"Of course we knew we were building defences for the Germans, and it felt bad. I remember at the end of the war, my two brothers came home. One had been a prisoner, the other a deportee. I felt so bad I did not want to go to the party celebrating their return.

"But I do think the wall should be preserved now. It is important to remember what happened - the ignominy of it all, the cataclysm that we had to endure."

By studying German military maps, Mentel was able to pinpoint where one bunker had apparently disappeared. In fact it was buried beneath the sands next to the lighthouse at Cap Ferret, one of the promontories guarding the bay of Arcachon.

The association has now dug away the sands, revealing concrete walls still showing signs of the original camouflage. There is also an intriguing outside mural - drawn by some bored German soldier - of a man in a boater hat smoking a pipe.

Such amateur art works are quite common. In another emplacement across the entrance to the bay, there is a cartoon of a jazz band - sadly, rather hidden by modern-day graffiti.

"The Germans built the bunkers according to absolutely standard patterns, so we can walk into one and know straight away where everything will be - the hole for the radio mast, another for the periscope, the air vents, the sleeping area and so on," said amateur archaeologist Jean-Francois Laquieze.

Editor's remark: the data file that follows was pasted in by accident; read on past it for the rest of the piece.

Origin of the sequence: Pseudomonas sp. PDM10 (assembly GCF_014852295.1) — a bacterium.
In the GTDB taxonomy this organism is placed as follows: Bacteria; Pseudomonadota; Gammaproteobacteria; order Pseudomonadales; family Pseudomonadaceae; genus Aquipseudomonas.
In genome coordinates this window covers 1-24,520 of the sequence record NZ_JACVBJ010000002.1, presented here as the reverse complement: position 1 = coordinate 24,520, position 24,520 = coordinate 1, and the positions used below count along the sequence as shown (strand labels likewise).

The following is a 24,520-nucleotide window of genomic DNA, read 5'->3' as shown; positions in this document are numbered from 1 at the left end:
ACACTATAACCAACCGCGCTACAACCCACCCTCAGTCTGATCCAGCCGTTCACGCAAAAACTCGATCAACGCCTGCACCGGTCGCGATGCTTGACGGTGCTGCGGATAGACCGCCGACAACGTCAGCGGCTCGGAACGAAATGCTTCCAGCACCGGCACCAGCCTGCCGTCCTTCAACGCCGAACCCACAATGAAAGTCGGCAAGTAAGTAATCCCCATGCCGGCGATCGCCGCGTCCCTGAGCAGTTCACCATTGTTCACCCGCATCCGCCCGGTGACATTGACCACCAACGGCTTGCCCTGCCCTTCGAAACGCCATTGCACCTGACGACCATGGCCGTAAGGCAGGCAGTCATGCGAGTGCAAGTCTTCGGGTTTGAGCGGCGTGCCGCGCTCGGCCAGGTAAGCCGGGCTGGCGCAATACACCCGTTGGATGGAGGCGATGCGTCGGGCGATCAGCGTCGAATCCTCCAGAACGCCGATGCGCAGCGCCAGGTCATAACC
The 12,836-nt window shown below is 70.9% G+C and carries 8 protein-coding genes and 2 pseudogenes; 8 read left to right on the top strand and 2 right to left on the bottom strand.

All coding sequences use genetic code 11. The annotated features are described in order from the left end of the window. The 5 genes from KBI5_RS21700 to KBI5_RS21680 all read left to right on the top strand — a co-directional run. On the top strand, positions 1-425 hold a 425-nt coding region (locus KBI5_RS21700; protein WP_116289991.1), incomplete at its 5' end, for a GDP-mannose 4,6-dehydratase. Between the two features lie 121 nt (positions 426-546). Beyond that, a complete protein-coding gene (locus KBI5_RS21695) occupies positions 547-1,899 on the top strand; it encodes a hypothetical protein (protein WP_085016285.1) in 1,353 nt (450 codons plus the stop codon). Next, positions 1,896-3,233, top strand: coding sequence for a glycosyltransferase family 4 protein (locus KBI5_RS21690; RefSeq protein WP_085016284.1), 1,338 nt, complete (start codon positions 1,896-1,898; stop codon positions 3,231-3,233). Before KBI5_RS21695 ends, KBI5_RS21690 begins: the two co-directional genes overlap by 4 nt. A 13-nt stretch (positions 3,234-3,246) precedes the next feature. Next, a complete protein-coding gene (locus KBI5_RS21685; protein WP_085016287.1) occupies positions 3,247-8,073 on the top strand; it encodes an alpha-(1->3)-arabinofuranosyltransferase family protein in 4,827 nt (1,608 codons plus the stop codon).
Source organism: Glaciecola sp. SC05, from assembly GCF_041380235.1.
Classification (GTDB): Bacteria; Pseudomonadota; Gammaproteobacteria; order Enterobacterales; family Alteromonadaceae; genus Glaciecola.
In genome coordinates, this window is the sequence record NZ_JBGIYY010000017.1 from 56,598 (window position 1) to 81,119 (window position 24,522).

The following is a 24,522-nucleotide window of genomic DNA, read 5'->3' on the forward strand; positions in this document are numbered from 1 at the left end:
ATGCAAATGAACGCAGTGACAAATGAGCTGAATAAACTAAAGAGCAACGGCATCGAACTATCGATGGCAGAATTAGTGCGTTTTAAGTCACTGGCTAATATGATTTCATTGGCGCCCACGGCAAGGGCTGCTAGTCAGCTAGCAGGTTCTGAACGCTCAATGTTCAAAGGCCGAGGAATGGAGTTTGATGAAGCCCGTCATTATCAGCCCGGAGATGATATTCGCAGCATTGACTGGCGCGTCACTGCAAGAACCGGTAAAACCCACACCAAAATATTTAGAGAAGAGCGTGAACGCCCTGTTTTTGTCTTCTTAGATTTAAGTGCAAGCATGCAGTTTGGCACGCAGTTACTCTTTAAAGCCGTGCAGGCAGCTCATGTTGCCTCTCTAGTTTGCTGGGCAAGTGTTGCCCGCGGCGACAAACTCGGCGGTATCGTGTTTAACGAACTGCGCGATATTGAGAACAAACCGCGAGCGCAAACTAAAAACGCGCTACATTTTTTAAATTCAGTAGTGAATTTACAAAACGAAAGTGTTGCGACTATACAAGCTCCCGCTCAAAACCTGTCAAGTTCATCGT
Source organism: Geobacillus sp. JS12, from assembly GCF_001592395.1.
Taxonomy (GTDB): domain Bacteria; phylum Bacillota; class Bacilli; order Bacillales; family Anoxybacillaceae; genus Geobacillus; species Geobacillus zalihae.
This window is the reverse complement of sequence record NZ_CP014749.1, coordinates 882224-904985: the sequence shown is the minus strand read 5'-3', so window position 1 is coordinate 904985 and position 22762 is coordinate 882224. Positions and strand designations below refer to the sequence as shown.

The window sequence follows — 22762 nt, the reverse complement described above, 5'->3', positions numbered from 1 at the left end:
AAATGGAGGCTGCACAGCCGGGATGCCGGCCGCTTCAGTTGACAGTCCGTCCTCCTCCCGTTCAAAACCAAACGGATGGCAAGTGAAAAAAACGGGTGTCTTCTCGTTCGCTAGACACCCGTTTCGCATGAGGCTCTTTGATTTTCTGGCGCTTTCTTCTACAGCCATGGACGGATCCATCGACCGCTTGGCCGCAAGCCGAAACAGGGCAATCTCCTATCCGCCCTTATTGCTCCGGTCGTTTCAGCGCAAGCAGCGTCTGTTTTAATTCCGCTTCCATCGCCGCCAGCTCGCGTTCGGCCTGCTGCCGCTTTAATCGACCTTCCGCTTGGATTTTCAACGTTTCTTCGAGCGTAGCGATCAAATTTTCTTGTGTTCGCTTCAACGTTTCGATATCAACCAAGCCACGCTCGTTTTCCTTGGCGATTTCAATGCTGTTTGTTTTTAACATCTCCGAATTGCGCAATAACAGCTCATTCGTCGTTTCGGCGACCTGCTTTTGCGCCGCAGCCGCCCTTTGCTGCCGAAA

"The blockhouses that are on the beaches, I don't think there is any way we can save. They are already disappearing into the sands, or in some cases are already under water.

"The ones that are slightly inland we can preserve. But there the problem is encroaching urbanisation. Town authorities are under pressure to open up more and more land for building.

"Nowadays we wouldn't for a minute consider destroying our mediaeval castles. But that is what is exactly happening to the Atlantic Wall, which is just as much part of our history," he said.


If the French preferred for 70 years to avert their gaze from the Wall, it is perhaps for understandable reasons.

The fortifications were after all German fortifications - emblems to the French of their own national humiliation. But there is more to it than that - the Wall was not just a symbol of defeat - but of collaboration.

"A lot of French construction companies got very rich out of building the Wall," said Jerome Prieur, author of a 2010 book, Le Mur Atlantique.

"After the war, France needed those same companies for the task of reconstruction. So no-one said anything. There was a wilful blindness, in which everyone was complicit."

House in southwestern France One section of the wall has even been turned into part of a house

In addition, many thousands of French men were forced to work on the Wall as part of an arrangement between the Vichy government and the Organisation Todt, the Nazis' civil engineering group.

There are some who believe France should declare the Atlantic Wall to be a historic monument, thus ensuring its preservation - or at least of parts of it.

That will never happen. No French government would elevate a symbol of national dishonour.

But what is intriguing is how the French people have themselves now taken the initiative, safeguarding what for them is less a mark of shame, more part of the collective memory.